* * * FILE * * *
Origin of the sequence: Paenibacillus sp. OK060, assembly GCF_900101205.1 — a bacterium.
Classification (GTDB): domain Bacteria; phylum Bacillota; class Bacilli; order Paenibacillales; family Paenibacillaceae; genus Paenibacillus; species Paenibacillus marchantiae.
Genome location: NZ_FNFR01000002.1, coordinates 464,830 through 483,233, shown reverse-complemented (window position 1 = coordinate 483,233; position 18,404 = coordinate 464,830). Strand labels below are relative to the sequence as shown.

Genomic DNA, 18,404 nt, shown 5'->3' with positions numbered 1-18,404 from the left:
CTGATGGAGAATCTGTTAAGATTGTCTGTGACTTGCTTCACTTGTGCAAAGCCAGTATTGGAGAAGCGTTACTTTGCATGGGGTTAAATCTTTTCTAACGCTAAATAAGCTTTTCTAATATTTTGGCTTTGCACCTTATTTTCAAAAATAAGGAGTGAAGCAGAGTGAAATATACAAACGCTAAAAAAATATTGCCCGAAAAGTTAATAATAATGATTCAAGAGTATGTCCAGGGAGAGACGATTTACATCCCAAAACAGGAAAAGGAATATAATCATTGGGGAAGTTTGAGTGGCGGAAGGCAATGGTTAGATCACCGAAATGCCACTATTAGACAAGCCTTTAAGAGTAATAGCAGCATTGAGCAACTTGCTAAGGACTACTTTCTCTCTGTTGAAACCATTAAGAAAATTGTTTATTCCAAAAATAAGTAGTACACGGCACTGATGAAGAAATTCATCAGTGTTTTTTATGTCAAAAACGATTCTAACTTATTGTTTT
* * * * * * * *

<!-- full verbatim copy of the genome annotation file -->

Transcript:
Origin of the sequence: Paenibacillus sp. OK060, assembly GCF_900101205.1 — a bacterium.
Classification (GTDB): domain Bacteria; phylum Bacillota; class Bacilli; order Paenibacillales; family Paenibacillaceae; genus Paenibacillus; species Paenibacillus marchantiae.
Genome location: NZ_FNFR01000002.1, coordinates 464,830 through 483,233, shown reverse-complemented (window position 1 = coordinate 483,233; position 18,404 = coordinate 464,830). Strand labels below are relative to the sequence as shown.

Genomic DNA, 18,404 nt, shown 5'->3' with positions numbered 1-18,404 from the left:
CTGATGGAGAATCTGTTAAGATTGTCTGTGACTTGCTTCACTTGTGCAAAGCCAGTATTGGAGAAGCGTTACTTTGCATGGGGTTAAATCTTTTCTAACGCTAAATAAGCTTTTCTAATATTTTGGCTTTGCACCTTATTTTCAAAAATAAGGAGTGAAGCAGAGTGAAATATACAAACGCTAAAAAAATATTGCCCGAAAAGTTAATAATAATGATTCAAGAGTATGTCCAGGGAGAGACGATTTACATCCCAAAACAGGAAAAGGAATATAATCATTGGGGAAGTTTGAGTGGCGGAAGGCAATGGTTAGATCACCGAAATGCCACTATTAGACAAGCCTTTAAGAGTAATAGCAGCATTGAGCAACTTGCTAAGGACTACTTTCTCTCTGTTGAAACCATTAAGAAAATTGTTTATTCCAAAAATAAGTAGTACACGGCACTGATGAAGAAATTCATCAGTGTTTTTTATGTCAAAAACGATTCTAACTTATTGTTTT